List Of "Most Endangered Rivers" Flows Through National Parks
A number of national parks are clustered around some of the 10 rivers whose health is so threatened by mining operations, pollution, dredging, proposed dams, and other impacts that American Rivers found them deserving to be listed as America's Most Endangered Rivers.
This year's ranking by the organization, which since 1986 has annually published a list of "endangered rivers," includes some new names, but also some that have been on the list before.
In Wyoming and Utah the group for the second straight year cited the Green River, which flows through Dinosaur National Monument and into Canyonlands National Park. In Maryland and Virginia and the District of Columbia it listed the Potomac River, which flows through Chesapeake and Ohio Canal National Historical Park and Great Falls Park. In Georgia the Chattachooche River, which recently had a stretch designated as America's first national water trail, also made this year's list.
"We chose the Potomac as America’s #1 Most Endangered River for 2012 because of the threat from urban and agricultural pollution. While the Potomac River is cleaner than it used to be, pollution is still a serious problem – and it could get much worse if Congress rolls back critical clean water safeguards," wrote Jessie Thomas-Blate, who coordinates the program for American Rivers, on her blog. "As we commemorate the 40th anniversary of the Clean Water Act this year, the Potomac – known as 'the nation’s river' as it flows by the capital -- is emblematic of what’s at stake for rivers nationwide."
Bob Irvin, the organization's president, said “This year’s Most Endangered Rivers list underscores how important clean water is to our drinking water, health, and economy. If Congress slashes clean water protections, more Americans will get sick and communities and businesses will suffer. We simply cannot afford to go back to a time when the Potomac and rivers nationwide were too polluted to use.”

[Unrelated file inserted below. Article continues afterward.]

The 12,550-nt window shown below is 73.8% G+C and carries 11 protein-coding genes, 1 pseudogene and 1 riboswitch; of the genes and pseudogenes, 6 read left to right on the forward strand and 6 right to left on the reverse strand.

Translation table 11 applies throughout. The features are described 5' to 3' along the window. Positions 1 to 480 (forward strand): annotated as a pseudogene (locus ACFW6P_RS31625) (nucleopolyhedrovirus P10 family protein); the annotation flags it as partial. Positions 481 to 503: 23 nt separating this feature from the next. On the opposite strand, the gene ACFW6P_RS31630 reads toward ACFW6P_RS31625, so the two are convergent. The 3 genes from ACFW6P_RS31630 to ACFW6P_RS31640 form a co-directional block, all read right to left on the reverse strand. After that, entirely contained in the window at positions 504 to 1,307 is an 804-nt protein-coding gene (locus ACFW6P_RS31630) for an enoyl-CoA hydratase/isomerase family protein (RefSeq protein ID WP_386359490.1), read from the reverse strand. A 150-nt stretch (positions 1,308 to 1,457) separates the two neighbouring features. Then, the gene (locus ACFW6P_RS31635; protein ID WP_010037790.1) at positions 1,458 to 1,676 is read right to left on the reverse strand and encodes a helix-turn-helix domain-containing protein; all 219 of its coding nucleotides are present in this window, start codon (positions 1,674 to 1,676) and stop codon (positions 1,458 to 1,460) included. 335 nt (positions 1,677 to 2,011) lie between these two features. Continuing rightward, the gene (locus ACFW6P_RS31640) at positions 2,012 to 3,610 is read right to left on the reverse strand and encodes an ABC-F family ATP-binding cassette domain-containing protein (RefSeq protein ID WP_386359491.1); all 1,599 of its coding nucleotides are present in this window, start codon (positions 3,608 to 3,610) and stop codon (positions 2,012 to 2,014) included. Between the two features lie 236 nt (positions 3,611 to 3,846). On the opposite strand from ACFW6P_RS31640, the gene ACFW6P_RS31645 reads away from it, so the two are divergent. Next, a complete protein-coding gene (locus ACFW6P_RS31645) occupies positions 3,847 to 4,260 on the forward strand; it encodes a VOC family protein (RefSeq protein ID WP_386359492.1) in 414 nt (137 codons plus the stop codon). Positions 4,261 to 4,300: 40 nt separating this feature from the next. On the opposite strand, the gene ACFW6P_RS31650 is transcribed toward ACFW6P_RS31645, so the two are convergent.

America's Most Endangered Rivers® of 2012:
1. Potomac River (MD, VA, PA, WV, DC)
Threat: Pollution. At stake: Clean water and public health
2. Green River (WY, UT, CO)
Threat: Water withdrawals. At stake: Recreation opportunities and fish and wildlife habitat
3. Chattahoochee River (GA)
Threat: New dams and reservoirs. At stake: Clean water and healthy fisheries
4. Missouri River (IA, KS, MO, MT, NE, ND, SD, WY)
Threat: Outdated flood management. At stake: Public safety
5. Hoback River (WY)
Threat: Natural gas development. At stake: Clean water and world-class fish and wildlife
6. Grand River (OH)
Threat: Natural gas development. At stake: Clean water and public health
7. South Fork Skykomish River (WA)
Threat: New dam. At stake: Habitat and recreation
8. Crystal River (CO)
Threat: Dams and water diversions. At stake: Fish, wildlife, and recreation
9. Coal River (WV)
Threat: Mountaintop removal coal mining. At stake: Clean water and public health
10. Kansas River (KS)
Threat: Sand and gravel dredging. At stake: Public health and wildlife habitat
The St. Croix doesn't seem to have fared so well being on the list, as the U.S. House of Representatives earlier this year allowed an earmark to authorize a new, and large, bridge to be built over the St. Croix National Scenic Riverway between Minnesota and Wisconsin. That move was particularly noteworthy in that the St. Croix is a wild and scenic river, and the earmark specifically ignores that designation in authorizing the bridge to be built.
As for the Ozark River, the National Park Service is developing a general management plan that American Rivers hopes will address some of the issues facing that river, which flows through Ozark National Scenic Riverways. Last year's Most Endangered Rivers report claimed that the scenic riverways in Missouri were being strangled by poor Park Service management.
Since 1984, all-terrain vehicles have created a dusty, spaghetti bowl network of trails, some that lead down into the Current and Jacks Fork river corridors and onto gravel bars used by canoeists and other boat campers, stated the report. Additionally, the report claimed horse use of the park has gotten out of control; while there are only 23 miles of designated equestrian trails in the park, "National park management allows equestrian use on any unpaved roads and trails, and there are now more than 250 miles of horse trails and 80 places where horses cross the rivers in the park, which harm water quality with erosion and manure."